Hey ho. What not to read? Brigit Jones bloody Diary, which was originally serialised in a newspaper and reads like it; Brideshead Revisited, unless you’re interested in religious snobbery – if you want to read Waugh, try the early, funny ones. The Complete Works of Shakespeare condemns you to ploughing through Titus Andronicus, Measure for Measure and a bunch of sub-standard early poetry: the guy was great, but he worked under a lot of pressure, and everybody has off days.

    Positive recommendations? Endorse most of those up thread. Also, Cold Comfort Farm – still ROTFL funny after all these years; The Shadow of the Wind; Lolita. Midnight’s Children remains Rushdie’s best work and is pretty good. Save Ulysses for your retirement: it’s hard work, but rewarding.

  13. #13 Derek
    July 25, 2008

    I didn’t buy into the six prediction, but it turns out I’ve read six of them.

  14. #14 Mike Haubrich, FCD
    July 25, 2008

    JanieBelle, I think whoever compiled this list did it by running through the first 100 of their bookshelf. Look at all the Hardy on there.

    As I went through the list, I realized that I spend far too much time on the internets and not enough time just reading.

    Greg, I respect you, but you are “fucked in the heed” if you don’t like Moby Dick. It’s seventeen books in one. Melville mixed in literary styles, science (even if much of it is wrong,) poetry. It’s a soup-to-nuts book.

  15. #15 scicurious
    July 25, 2008

    Phillip Pullman’s “His Dark Materials” is a set that is meant to a response to CS Lewis’ “The Chronicles of Narnia”. Both of them are really good reads.

    I agree with JanieBelle, “Lolita” is a fantastic book, incredibly well written. Also with llewelly, “The Handmaid’s Tale” is really good, I went on to read almost all of Atwood’s stuff, though I still feel Handmaid’s Tale is her best.

    I would say the Complete Works of Shakespeare are worth SEEING, but I wouldn’t necessarily want to read them all, and this is from someone who’s mother has a degree in Shakespearean Lit. They are meant to be viewed in performance, not read (in fact, I wrote a whole aesthetics term paper on that). The exceptions are of course the sonnets, but many people would argue that those also are meant to be heard in recitation. But they are almost all (with the exception of Henry VIII) well worth seeing a good performance.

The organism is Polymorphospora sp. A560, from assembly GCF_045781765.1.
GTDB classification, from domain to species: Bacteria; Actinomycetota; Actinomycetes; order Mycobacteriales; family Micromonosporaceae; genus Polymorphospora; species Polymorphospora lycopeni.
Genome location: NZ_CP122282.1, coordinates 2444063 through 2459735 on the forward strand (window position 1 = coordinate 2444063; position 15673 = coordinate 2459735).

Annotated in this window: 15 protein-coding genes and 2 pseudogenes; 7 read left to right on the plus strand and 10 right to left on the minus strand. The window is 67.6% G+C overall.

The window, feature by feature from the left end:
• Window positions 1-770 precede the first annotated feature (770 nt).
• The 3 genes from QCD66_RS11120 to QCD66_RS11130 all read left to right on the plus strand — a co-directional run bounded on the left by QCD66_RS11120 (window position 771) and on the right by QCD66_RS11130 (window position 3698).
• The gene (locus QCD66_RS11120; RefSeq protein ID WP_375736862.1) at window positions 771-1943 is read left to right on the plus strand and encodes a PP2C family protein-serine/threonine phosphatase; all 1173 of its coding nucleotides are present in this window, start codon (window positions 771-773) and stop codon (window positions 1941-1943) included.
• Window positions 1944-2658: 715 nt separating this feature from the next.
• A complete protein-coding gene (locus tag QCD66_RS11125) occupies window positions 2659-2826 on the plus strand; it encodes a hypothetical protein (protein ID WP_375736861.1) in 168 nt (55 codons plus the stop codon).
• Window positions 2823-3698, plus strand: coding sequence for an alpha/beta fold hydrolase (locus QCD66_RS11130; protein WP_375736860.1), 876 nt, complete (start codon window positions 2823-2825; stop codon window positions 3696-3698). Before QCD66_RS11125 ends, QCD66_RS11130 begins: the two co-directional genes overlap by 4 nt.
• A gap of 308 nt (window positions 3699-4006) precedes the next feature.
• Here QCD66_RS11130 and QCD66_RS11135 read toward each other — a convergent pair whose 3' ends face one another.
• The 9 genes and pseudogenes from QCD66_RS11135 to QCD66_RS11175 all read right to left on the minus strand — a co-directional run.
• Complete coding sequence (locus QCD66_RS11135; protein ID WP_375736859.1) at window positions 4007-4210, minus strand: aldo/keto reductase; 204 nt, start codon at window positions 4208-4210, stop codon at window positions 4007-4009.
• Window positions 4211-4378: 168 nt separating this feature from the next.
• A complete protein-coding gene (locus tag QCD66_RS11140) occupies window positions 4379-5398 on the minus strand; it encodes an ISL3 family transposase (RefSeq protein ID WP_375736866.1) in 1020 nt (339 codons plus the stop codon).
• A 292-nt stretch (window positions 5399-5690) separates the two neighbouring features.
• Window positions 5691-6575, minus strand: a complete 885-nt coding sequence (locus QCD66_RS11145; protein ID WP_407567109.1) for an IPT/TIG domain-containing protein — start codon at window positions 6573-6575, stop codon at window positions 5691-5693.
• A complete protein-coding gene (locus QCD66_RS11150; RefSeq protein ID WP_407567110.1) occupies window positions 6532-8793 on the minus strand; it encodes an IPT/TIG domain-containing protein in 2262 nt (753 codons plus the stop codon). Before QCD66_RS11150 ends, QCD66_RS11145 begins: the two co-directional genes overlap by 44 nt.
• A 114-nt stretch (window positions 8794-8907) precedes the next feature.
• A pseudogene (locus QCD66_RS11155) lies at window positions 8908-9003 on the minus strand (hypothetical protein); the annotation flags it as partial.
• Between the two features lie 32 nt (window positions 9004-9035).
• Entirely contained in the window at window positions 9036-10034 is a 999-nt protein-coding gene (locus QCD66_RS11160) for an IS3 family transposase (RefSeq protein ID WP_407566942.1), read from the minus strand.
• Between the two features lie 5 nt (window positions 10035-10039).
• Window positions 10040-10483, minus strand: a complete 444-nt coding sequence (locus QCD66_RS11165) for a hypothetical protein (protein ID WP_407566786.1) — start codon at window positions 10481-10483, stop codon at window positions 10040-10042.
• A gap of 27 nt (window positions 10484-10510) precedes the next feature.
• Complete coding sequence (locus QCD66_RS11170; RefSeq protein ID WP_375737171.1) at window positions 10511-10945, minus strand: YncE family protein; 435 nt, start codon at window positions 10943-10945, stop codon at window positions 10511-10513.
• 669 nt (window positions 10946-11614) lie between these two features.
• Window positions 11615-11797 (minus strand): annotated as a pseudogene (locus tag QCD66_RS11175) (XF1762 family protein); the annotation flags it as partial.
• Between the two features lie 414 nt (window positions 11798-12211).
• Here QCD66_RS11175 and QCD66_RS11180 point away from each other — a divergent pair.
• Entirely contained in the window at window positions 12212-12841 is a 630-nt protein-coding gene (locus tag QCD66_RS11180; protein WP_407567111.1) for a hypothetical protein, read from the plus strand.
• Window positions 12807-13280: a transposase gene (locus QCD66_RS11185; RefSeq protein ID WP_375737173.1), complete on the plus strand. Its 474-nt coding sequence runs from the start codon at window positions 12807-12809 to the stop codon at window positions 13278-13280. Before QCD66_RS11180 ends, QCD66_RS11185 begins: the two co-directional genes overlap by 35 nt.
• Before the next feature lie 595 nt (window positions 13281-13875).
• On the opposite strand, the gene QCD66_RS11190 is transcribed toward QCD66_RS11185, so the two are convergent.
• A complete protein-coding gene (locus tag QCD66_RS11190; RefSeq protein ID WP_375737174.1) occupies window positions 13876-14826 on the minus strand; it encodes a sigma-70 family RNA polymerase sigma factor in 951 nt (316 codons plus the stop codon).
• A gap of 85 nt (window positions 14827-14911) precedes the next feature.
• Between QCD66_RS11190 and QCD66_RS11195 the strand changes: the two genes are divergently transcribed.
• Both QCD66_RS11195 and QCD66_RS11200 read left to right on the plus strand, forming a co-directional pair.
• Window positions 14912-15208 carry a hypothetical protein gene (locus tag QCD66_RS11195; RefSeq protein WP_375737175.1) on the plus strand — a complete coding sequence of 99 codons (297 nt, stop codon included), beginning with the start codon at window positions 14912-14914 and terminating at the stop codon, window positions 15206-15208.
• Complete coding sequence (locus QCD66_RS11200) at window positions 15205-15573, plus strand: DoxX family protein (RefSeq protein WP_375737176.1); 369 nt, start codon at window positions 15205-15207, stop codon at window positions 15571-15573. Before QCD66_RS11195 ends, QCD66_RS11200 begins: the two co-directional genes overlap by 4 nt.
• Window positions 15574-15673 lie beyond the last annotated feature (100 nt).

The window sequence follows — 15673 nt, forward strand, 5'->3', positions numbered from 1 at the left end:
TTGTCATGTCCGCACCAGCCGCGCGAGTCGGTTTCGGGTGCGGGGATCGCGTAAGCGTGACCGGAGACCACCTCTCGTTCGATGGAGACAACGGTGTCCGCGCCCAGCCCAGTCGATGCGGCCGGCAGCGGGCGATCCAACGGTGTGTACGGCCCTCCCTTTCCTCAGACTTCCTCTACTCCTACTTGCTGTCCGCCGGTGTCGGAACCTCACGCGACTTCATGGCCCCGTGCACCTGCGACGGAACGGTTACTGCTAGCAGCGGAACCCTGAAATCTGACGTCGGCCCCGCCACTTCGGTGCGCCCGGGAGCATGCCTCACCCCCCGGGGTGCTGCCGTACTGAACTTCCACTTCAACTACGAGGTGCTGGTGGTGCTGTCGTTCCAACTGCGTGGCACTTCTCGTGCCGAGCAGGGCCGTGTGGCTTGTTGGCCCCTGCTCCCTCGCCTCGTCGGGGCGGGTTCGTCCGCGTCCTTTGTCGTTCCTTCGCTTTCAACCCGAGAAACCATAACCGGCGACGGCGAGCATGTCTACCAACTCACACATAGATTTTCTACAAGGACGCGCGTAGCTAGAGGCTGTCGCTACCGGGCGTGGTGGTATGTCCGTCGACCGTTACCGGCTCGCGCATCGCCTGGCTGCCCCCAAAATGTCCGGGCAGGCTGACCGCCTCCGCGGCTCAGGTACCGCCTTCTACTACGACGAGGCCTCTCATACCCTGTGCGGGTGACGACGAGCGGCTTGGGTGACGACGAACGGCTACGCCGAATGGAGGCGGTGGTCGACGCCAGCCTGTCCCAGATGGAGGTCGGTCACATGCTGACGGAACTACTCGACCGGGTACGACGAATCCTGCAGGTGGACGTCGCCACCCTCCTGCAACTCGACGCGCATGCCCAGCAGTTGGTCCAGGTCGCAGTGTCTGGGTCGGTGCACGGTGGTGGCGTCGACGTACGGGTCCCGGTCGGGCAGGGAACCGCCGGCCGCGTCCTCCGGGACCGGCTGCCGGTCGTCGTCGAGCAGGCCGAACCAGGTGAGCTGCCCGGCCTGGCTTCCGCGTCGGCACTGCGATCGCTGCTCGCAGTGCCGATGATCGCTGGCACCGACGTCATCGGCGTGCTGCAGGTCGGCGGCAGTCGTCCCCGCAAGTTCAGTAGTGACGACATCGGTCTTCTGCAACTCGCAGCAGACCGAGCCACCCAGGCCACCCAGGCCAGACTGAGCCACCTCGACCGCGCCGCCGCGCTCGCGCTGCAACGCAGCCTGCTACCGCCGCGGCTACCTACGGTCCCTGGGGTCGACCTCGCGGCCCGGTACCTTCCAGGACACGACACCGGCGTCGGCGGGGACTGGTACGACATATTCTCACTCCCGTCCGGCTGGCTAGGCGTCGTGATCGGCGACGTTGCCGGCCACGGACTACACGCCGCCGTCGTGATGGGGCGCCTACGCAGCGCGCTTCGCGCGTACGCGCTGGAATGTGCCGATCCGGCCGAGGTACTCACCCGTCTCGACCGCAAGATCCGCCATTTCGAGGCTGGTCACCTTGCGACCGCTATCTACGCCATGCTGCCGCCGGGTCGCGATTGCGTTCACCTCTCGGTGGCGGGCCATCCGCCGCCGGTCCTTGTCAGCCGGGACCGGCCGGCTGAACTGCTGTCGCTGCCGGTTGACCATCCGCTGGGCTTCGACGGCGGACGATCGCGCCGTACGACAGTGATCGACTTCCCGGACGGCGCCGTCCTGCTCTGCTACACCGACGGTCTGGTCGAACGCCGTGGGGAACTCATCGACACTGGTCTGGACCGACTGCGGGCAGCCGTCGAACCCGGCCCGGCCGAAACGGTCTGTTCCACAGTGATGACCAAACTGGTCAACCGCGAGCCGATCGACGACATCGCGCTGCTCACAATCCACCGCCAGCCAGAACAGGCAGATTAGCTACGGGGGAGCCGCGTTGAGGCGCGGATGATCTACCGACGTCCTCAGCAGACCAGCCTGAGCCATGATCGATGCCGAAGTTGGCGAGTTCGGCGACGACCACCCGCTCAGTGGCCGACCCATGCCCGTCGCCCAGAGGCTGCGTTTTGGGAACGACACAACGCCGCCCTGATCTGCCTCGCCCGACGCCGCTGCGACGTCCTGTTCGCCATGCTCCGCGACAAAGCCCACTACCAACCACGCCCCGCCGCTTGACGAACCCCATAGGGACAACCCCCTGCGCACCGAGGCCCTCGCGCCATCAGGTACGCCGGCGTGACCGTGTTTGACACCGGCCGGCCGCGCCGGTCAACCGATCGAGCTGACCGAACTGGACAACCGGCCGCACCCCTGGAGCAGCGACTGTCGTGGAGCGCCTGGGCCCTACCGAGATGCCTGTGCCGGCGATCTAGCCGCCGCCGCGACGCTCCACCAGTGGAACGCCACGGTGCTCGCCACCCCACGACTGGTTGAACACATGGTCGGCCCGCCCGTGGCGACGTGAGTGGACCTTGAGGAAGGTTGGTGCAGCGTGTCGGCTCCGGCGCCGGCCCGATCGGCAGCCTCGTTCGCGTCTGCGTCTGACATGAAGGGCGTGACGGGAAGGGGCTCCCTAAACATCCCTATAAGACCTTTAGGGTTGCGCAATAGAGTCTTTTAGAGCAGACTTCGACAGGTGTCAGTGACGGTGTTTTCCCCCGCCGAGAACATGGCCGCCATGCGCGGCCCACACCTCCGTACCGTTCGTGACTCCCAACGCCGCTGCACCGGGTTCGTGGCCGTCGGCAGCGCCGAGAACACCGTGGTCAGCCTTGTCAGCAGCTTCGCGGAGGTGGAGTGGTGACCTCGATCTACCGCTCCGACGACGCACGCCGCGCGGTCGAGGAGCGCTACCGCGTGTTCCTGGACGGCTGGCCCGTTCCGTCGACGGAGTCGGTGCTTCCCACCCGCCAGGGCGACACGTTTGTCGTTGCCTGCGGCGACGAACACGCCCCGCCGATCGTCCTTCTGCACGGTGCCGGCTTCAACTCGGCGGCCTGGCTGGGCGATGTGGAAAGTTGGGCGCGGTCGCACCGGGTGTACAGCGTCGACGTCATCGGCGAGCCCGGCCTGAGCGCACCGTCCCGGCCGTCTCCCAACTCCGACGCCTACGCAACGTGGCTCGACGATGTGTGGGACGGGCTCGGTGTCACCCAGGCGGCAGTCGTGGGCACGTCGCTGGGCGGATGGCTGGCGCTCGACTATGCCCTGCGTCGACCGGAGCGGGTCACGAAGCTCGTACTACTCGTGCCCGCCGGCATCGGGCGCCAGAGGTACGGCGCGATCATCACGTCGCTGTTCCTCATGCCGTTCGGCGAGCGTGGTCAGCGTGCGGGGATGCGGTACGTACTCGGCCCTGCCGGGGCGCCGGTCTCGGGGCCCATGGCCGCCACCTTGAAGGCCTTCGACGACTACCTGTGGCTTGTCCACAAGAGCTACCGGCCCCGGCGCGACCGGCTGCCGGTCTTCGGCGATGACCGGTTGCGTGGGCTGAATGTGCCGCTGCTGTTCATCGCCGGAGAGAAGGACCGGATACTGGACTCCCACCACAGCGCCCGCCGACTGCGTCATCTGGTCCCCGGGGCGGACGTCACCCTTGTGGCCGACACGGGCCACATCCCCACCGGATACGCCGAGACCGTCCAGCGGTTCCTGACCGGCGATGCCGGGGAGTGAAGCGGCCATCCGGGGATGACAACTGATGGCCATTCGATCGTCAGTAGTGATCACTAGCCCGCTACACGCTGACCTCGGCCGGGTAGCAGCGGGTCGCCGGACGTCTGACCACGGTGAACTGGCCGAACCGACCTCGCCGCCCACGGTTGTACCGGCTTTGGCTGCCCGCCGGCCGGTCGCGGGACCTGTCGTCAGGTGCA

Definitely read Douglas Adams! “The Hitchiker’s Guide to the Galaxy” had me in stiches, and I think I’ve read the whole series three or four times now.

    “Memoirs of a Geisha” and all the Jane Austen are excellent, but then I’m a girl, and I know most guys REALLY don’t like that stuff.

    Whoever put “Bridget Jones’ Diary” on here needs to do some REAL reading. It’s horrid and certainly doesn’t belong in some of the august company it’s listed with.

    For something NOT on the list, have you read George RR Martin’s “Song of Ice and Fire”? It’s a five part series (the fifth part comes out Sept 30), and is an excellent fantasy epic.

  16. #16 Barn Owl
    July 25, 2008

    AS Byatt’s Possession is one of my favorite novels, and of the “unbolded” books on your list, it’s the one I’d recommend first. The two Garcia Marquez novels are both fantastic, but I’d recommend Love in the Time of Cholera first. I also loved The Kite Runner, Atonement, and A Prayer for Owen Meany.